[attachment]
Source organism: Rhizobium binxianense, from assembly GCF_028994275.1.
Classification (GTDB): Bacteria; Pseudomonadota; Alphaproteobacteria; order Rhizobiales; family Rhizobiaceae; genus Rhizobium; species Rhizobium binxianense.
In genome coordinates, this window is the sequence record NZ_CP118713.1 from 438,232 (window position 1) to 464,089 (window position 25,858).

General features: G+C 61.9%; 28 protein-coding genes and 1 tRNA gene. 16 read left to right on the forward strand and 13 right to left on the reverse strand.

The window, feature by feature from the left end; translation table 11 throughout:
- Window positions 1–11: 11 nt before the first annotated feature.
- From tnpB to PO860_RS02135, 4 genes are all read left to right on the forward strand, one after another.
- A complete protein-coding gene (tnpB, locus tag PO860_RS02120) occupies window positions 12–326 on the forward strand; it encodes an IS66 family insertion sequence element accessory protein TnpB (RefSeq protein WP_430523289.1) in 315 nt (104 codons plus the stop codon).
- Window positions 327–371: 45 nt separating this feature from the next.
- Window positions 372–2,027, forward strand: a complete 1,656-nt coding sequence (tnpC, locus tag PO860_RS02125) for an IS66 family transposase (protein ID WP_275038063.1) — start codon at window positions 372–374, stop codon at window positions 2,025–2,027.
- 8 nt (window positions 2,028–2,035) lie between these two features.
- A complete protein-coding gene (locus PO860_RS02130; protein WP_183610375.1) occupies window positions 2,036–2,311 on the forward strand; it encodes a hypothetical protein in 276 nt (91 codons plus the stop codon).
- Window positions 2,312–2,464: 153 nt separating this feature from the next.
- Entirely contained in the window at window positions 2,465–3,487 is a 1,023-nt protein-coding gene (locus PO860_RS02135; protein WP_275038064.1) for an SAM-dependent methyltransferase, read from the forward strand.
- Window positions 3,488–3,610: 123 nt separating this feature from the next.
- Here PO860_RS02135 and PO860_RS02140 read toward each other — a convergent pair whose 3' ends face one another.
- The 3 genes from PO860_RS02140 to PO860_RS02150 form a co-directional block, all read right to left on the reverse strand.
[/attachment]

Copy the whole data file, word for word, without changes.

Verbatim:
Source organism: Rhizobium binxianense, from assembly GCF_028994275.1.
Classification (GTDB): Bacteria; Pseudomonadota; Alphaproteobacteria; order Rhizobiales; family Rhizobiaceae; genus Rhizobium; species Rhizobium binxianense.
In genome coordinates, this window is the sequence record NZ_CP118713.1 from 438,232 (window position 1) to 464,089 (window position 25,858).

General features: G+C 61.9%; 28 protein-coding genes and 1 tRNA gene. 16 read left to right on the forward strand and 13 right to left on the reverse strand.

The window, feature by feature from the left end; translation table 11 throughout:
- Window positions 1–11: 11 nt before the first annotated feature.
- From tnpB to PO860_RS02135, 4 genes are all read left to right on the forward strand, one after another.
- A complete protein-coding gene (tnpB, locus tag PO860_RS02120) occupies window positions 12–326 on the forward strand; it encodes an IS66 family insertion sequence element accessory protein TnpB (RefSeq protein WP_430523289.1) in 315 nt (104 codons plus the stop codon).
- Window positions 327–371: 45 nt separating this feature from the next.
- Window positions 372–2,027, forward strand: a complete 1,656-nt coding sequence (tnpC, locus tag PO860_RS02125) for an IS66 family transposase (protein ID WP_275038063.1) — start codon at window positions 372–374, stop codon at window positions 2,025–2,027.
- 8 nt (window positions 2,028–2,035) lie between these two features.
- A complete protein-coding gene (locus PO860_RS02130; protein WP_183610375.1) occupies window positions 2,036–2,311 on the forward strand; it encodes a hypothetical protein in 276 nt (91 codons plus the stop codon).
- Window positions 2,312–2,464: 153 nt separating this feature from the next.
- Entirely contained in the window at window positions 2,465–3,487 is a 1,023-nt protein-coding gene (locus PO860_RS02135; protein WP_275038064.1) for an SAM-dependent methyltransferase, read from the forward strand.
- Window positions 3,488–3,610: 123 nt separating this feature from the next.
- Here PO860_RS02135 and PO860_RS02140 read toward each other — a convergent pair whose 3' ends face one another.
- The 3 genes from PO860_RS02140 to PO860_RS02150 form a co-directional block, all read right to left on the reverse strand.